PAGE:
A follow-up on the power of a trade “push” campaign involving “boots-on-the-ground” Willy Loman salespersons calling on accounts . . .

    (Substitute the occupations “wine store buyer” and “restaurant buyer” for doctor. Substitute the occupation “wine sales rep” for drug-sales representative. Substitute the manufacturer “winery” for drugmaker and drug companies. Substitute the product “wine” for medicines. Substitute the verb “recommend” for prescribe. Aside from semantics, the relationships still hold true.

    And the gifts aren’t just occasional free meals. Think expensive wine junkets to Napa and Sonoma or Europe.)

    Excerpts from The Wall Street Journal “Main News” Section
    (June 21, 2016, Page A1ff):

    “Study Says Gifts Affect Physicians’ [Prescription] Drug Choices”

    By Peter Loftus
    Staff Reporter

    It doesn’t take much to get a doctor to prescribe a brand-name medication, a new study suggests.

    The study found that U.S. doctors who received a single free meal from a drug company were more likely to prescribe the drug the company was promoting than doctors who received no such meals. Meals paid for by drug companies cost less than $20 on average.

    . . .

    Critics say drugmakers’ payments and gifts to doctors can improperly influence medical decisions and inflate drug costs by steering doctors to pricey brand-name drugs. In the face of such criticism, drugmakers have tried to rein in some of the more lavish perks, like free golf trips and tickets to hot sporting events. In 2002, PhRMA adopted a voluntary code governing dealings with doctors. It states, for instance, that companies shouldn’t provide tickets to the theater or sporting events, or vacation trips, to any health-care professional who isn’t a salaried employee of the company.

    But the code allows for providing modest meals to doctors. Drug-sales representatives routinely bring free food and beverages to doctors’ offices in an effort to get face time to promote their medicines. They also invite doctors to free dinners at restaurants to hear other doctors speak about certain drugs. The industry says the practice helps to educate doctors about the appropriate use of new medicines.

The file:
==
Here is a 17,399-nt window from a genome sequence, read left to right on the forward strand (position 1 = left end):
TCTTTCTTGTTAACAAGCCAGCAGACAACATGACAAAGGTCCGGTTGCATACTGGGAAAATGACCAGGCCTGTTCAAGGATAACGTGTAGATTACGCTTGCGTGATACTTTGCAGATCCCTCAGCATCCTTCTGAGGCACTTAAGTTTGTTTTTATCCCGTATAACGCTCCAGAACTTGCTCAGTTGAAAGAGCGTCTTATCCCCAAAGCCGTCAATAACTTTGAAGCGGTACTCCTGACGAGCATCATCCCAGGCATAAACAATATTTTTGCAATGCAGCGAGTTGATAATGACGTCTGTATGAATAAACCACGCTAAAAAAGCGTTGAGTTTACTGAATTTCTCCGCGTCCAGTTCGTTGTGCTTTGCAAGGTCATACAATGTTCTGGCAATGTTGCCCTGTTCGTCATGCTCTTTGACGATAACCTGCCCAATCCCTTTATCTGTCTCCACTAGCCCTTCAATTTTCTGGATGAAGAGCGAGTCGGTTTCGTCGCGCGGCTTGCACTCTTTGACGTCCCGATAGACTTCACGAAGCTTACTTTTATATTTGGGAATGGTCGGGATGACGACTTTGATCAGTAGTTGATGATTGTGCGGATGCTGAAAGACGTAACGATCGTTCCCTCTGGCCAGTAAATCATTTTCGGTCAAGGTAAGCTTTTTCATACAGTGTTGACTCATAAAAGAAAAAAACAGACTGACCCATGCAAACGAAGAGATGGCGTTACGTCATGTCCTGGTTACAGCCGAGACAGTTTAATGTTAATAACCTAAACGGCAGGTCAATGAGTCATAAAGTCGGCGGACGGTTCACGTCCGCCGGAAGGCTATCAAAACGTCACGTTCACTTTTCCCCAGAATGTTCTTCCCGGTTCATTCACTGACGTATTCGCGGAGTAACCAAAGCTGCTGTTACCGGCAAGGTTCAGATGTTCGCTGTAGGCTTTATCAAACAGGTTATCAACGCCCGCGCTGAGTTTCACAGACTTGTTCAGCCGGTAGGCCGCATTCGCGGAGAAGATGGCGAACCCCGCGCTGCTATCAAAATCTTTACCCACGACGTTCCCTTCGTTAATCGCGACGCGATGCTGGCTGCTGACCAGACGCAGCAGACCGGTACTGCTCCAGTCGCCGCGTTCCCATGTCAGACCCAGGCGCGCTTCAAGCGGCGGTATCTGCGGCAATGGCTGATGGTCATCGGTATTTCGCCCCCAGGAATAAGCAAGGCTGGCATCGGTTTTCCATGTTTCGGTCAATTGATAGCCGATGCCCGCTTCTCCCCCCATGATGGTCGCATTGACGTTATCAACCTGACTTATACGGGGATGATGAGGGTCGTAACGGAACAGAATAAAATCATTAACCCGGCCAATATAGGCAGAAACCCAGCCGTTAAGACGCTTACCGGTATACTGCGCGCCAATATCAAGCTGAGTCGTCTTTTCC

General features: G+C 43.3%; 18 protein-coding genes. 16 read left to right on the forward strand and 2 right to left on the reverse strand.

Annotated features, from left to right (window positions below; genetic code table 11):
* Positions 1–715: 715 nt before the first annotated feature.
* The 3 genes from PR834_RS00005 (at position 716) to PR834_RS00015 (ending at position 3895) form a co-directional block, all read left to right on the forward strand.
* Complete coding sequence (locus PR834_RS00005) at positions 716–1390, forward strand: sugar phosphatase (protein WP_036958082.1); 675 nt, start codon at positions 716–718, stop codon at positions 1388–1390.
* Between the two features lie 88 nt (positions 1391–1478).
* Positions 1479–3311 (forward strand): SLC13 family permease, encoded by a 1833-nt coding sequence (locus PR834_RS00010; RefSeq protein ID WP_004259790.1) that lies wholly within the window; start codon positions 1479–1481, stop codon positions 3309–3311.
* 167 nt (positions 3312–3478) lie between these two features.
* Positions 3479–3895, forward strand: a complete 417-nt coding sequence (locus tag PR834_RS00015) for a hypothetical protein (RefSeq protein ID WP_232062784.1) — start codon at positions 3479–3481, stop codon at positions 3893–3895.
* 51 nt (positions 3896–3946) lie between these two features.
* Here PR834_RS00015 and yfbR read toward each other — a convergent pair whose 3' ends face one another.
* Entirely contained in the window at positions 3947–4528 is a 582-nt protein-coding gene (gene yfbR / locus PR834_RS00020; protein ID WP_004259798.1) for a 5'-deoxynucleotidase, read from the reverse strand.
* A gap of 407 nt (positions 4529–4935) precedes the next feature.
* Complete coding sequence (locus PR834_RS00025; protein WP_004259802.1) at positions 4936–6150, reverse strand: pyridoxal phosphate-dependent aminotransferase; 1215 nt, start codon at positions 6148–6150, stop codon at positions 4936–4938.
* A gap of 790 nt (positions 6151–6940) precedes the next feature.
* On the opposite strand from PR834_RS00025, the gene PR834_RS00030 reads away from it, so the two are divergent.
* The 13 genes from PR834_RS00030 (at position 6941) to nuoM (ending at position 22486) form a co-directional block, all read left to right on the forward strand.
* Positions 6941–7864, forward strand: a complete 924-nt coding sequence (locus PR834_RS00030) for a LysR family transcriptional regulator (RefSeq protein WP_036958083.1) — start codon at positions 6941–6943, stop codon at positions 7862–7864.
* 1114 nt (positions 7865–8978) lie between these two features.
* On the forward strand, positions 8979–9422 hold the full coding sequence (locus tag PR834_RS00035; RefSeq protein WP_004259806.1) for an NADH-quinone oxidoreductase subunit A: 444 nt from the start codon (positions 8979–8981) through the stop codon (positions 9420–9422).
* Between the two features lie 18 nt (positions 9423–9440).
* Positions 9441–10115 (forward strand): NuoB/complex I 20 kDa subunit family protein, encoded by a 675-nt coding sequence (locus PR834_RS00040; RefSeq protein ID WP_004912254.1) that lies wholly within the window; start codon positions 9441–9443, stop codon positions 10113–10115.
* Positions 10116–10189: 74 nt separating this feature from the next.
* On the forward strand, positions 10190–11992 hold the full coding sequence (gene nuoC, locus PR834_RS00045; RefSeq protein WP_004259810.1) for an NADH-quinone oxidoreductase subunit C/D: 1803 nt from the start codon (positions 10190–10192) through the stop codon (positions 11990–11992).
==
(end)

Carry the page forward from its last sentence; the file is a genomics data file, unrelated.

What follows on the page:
Prior studies have shown that large payments can sway physicians’ prescribing habits. The new study shows that even relatively small payments or gifts are associated with increased prescribing of the promoted brands, said the lead study author, R. Adams Dudley, a professor of medicine and health policy at the University of California, San Francisco.

    “I don’t think there is a doctor out there who thinks, ‘I can be bought for a hero or a slice of pizza,’ ” Dr. Dudley said in an interview. But he said it is human nature for a doctor to reciprocate by listening to the pitch of a sales representative bearing free food or beverages, which can influence prescribing patterns.

    . . .

  16. Bob Henry says:

    An excerpt from a Salon magazine article that underscores the sentiment that marketing is not the forte of winery owners/winemakers.

    “Fundamentally, to make great wine you must be a great farmer,” [California technology “start-up guru” and Vineyard 29 winery owner Chuck] McMinn told Salon. “Fifty percent of what great wine is, is where vines are planted, the terroir — right place, right varietal, right root stock. Twenty-five percent is weather, in any particular year. Twenty-five percent is the skill of the winemaker, turning grape juice into wine. That and technology aren’t tightly coupled. People here [California] aren’t anti-technology. They’re a ‘show me’ group. Getting distracted could compromise the quality of the product. They don’t want that.”


Leave a Reply


Recent Comments

Recent Posts